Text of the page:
Home Blog Unstable Ground or Destabilizing Torques

Unstable Ground or Destabilizing Torques

Written on November 24, 2008 at 6:30 am, by Eric Cressey

I don’t watch a ton of TV, but when I do, it’s almost always sports – be it football, baseball, basketball, or just regular ol’ Sportscenter.  Likewise, when I’m at working, I’m constantly coaching athletes from a variety of sports on everything from weight-training, to flexibility, to sprint mechanics, to medicine ball throwing techniques.

Everywhere you look, you’ll see destabilizing torques.  Maybe it’s a running back trying to fend off a tackler; his feet are fixed while the destabilizing torque (the force applied to his body by that tackler) occurs further up the kinetic chain.

Or, maybe it’s an athlete doing a suitcase deadlift.  The load in his hand is a destabilizing torque that attempts to shift him into lateral flexion as contralateral core musculature fires to keep him erect.  Again, the feet are on stable ground.

You’re probably getting my point by now.  Our lower extremities operate in predominantly closed-chain motion on stable surfaces in the real world – and the destabilizing torques we encounter further up the kinetic chain are truly functional instability training.

Conversely, when was the last time you saw the ground move on a fixed athlete?  Perhaps the earthquake during the San Francisco-Oakland World Series in 1989?  It’s a long shot at best.

With that in mind, why are we universally accepting unstable surface training in the lower extremity?  We know it has merit in the rehabilitation of functional ankle instability, but to assume that benefits would also be conferred on a healthy population is a dangerous.  That’s where we came in with my research back in 2005 – and it’s why I’ve got a great frame of reference for writing a book that discusses true core stability training and the appropriate and inappropriate applications of unstable surface training.  At risk of sounding overconfident, if you coach or rehabilitation athletes or regular fitness enthusiasts, The Truth About Unstable Surface Training is an important read for you.

6 Responses to “Unstable Ground or Destabilizing Torques”

  1. Boris Says:

    Eric, what do you think about unstable surface training for hockey? I’ve been using half-Bosu-balls for a long time now in many settings (high school through college) with my trainers. I can’t tell if the effect wouldn’t be the same if I were doing something else but skates do wobble under weak players when piviting and stopping quickly under loads up to 2-3 bodyweights, and ankles do adjust to become more stable after training with Bosu balls. What’s your experience?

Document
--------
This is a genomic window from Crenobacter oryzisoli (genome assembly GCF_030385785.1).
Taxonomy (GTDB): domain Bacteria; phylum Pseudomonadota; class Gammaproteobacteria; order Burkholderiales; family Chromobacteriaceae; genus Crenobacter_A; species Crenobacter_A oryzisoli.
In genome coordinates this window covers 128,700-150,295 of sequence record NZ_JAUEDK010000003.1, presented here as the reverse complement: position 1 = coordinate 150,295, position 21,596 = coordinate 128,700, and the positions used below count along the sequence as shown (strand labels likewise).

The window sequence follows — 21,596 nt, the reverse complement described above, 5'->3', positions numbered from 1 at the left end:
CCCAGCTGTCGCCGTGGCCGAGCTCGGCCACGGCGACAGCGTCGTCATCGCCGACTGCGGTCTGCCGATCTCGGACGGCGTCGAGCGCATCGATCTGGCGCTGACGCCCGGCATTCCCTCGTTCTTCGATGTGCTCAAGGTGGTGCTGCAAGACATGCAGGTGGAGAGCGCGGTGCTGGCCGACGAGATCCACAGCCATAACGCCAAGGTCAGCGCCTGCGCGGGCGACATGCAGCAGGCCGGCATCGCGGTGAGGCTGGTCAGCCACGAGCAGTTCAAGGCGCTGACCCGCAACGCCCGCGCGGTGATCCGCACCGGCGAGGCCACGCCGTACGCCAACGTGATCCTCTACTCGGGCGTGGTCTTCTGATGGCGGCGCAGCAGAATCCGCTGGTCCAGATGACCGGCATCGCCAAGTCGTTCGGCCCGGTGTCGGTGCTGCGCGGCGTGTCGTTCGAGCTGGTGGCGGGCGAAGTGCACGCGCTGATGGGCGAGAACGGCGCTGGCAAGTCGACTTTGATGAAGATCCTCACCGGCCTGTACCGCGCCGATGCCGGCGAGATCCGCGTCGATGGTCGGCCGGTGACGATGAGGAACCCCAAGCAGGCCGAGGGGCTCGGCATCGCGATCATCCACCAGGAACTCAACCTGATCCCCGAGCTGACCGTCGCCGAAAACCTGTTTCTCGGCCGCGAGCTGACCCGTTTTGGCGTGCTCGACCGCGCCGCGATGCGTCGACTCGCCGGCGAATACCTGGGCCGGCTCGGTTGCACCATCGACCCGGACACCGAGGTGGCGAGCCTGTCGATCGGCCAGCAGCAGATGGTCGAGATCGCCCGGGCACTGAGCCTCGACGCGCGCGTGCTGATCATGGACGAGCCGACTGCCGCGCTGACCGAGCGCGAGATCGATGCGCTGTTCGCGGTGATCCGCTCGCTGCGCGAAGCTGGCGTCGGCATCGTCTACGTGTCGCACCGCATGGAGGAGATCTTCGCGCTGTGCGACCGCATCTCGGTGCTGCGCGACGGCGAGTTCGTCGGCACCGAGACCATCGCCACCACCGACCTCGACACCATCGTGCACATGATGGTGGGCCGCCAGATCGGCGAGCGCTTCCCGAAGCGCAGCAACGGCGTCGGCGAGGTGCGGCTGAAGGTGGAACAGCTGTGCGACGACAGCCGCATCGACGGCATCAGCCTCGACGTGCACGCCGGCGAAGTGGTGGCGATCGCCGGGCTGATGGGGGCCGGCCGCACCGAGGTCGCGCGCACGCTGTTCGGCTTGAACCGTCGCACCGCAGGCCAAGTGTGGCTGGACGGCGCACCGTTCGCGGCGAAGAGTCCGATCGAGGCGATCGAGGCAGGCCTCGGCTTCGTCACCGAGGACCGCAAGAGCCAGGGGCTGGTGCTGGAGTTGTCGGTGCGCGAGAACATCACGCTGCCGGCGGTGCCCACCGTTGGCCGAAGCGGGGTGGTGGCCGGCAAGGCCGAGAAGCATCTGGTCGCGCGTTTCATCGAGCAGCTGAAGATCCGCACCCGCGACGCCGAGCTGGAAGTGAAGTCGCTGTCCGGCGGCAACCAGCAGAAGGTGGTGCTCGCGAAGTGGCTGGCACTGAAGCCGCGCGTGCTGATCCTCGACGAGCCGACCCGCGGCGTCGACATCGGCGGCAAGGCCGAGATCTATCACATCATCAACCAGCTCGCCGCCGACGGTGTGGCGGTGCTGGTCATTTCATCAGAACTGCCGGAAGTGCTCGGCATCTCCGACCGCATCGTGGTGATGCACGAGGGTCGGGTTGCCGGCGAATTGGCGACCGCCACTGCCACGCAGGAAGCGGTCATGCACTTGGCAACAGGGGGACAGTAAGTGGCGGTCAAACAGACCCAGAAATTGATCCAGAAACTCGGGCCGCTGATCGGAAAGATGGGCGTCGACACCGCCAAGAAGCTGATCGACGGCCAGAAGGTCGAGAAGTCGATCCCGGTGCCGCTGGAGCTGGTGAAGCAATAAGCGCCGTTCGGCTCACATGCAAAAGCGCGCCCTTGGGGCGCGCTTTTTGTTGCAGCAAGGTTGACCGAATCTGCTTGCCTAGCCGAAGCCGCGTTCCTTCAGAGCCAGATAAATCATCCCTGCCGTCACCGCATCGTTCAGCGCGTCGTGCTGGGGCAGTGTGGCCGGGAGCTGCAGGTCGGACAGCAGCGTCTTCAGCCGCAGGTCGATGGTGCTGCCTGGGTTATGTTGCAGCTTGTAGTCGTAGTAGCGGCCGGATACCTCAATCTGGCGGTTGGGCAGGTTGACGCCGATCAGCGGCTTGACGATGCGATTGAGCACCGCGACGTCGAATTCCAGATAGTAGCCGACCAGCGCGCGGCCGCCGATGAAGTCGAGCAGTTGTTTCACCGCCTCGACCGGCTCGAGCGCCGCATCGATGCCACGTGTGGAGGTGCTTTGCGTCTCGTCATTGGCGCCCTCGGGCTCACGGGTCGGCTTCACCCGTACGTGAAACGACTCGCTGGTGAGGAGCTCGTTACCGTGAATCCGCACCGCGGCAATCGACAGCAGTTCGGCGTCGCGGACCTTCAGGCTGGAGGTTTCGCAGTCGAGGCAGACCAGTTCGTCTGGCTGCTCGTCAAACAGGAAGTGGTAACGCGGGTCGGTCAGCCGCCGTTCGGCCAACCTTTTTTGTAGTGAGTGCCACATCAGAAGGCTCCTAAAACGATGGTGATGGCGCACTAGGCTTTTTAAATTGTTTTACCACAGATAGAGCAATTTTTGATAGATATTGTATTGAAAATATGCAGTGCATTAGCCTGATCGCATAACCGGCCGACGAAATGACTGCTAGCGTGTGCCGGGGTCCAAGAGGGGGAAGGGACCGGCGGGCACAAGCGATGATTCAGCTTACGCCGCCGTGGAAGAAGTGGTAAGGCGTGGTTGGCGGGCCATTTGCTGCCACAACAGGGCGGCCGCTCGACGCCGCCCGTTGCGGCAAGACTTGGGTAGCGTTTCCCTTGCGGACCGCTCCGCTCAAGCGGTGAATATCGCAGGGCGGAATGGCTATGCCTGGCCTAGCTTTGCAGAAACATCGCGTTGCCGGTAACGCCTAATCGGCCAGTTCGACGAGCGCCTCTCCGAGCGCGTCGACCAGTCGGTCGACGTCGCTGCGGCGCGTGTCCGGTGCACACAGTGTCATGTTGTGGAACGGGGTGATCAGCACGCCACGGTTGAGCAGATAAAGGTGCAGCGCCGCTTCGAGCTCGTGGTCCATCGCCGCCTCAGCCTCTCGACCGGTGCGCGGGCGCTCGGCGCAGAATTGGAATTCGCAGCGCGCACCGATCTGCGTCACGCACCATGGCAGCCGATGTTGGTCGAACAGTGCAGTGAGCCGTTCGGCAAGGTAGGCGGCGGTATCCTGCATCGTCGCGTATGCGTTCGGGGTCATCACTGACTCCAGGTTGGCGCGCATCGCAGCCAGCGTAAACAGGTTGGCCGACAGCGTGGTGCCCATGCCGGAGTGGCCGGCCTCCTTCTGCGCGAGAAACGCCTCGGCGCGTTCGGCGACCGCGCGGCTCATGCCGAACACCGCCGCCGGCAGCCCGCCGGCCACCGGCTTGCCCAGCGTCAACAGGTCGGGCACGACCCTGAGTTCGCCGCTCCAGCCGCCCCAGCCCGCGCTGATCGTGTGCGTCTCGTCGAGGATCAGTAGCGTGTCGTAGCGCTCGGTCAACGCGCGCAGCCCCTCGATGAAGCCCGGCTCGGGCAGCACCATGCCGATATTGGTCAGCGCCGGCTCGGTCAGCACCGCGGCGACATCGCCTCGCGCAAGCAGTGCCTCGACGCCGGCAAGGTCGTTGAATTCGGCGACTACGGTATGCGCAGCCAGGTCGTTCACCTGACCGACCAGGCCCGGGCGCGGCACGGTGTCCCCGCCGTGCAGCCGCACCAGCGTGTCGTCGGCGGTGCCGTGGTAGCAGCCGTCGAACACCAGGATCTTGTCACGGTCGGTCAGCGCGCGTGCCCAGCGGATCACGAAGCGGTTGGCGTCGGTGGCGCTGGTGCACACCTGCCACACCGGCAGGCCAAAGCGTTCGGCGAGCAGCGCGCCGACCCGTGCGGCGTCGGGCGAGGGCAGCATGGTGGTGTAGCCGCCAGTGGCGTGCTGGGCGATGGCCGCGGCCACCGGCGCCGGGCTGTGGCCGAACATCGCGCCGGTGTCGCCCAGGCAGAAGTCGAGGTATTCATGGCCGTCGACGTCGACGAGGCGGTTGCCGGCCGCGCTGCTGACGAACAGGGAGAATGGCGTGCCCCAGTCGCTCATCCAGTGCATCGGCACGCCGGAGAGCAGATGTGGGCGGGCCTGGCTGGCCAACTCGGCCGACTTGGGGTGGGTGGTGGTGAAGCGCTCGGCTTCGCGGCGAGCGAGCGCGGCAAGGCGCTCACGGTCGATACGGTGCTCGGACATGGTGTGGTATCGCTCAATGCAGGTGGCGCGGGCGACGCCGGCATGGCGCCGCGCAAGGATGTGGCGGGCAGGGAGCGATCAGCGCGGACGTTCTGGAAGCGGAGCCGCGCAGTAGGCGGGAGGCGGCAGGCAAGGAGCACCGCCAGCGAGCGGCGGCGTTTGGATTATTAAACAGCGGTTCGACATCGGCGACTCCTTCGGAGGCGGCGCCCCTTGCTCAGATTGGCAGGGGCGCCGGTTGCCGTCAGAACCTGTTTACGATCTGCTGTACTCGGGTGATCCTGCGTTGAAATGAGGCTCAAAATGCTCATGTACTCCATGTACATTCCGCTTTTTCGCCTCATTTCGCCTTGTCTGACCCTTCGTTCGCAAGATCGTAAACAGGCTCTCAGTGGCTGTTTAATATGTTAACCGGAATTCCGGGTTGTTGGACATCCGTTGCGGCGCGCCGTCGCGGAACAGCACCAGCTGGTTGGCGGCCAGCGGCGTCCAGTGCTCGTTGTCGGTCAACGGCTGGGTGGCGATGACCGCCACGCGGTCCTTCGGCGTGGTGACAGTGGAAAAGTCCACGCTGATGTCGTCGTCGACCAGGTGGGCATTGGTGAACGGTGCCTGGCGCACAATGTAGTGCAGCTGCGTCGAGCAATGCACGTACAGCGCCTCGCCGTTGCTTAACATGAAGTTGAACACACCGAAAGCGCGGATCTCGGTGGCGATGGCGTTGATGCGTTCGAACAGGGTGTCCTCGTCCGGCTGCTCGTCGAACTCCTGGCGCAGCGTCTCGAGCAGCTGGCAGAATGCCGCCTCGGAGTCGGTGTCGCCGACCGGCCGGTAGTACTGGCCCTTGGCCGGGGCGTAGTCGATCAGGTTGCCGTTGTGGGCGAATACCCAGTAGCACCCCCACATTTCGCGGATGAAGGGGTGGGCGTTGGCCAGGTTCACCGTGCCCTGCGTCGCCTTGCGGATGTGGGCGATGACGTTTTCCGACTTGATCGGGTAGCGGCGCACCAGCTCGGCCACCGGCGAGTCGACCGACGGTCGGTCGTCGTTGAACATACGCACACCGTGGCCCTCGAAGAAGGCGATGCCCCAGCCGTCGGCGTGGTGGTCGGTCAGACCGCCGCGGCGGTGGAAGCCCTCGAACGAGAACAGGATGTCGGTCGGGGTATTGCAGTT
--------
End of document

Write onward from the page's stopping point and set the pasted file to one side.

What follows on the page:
2. Dr. Tim Says:

    I was wondering how you view the “double push”
    in inline skating.

  3. Nathaniel King Says:

    I was at football practice during the 1989 earthquake at Piedmont High School.

    We used that opportunity to knock each other to the ground as a simple push is all it took.

    We ran for the exits when we heard the light towers bending from the forces.

    I was a thrilled Oakland Athletics fan that year!

  4. Andrew Says:

    This book is a must read! I share the ideas with my staff of trainers and certainly opened there mind. Many trainers I see in the club environment over use the unstable modalities without realizing what the true result of an exercise may be.

    I agree you need to really put on a show on the floor training a client in the club in order to create interest and sell training but doing so in a potentially dangerous way is not worth it. Get results and illustrate those results with testimonials and such.

    Good stuff Eric!

  5. David Reid Says:

    I agree with you completely. I went throught the whole unstable surface phase 10+ years ago. I used it enough to realize benefits and downfalls. Like all things fitness related, there is a over correction in the short term. It’s like the fad. “If you aren’t using a Bosu, you are behind the times.” I think it has it’s place but I always thought the person moves over the ground not the ground moving under the person.

  6. Murray Aylward Says:

    A classmate encoraged me to check out this site, brill post, fascinating read… keep up the nice work!

  • Avoid the most common deadlifting mistakes
  • 9 - minute instructional video
  • 3 part follow up series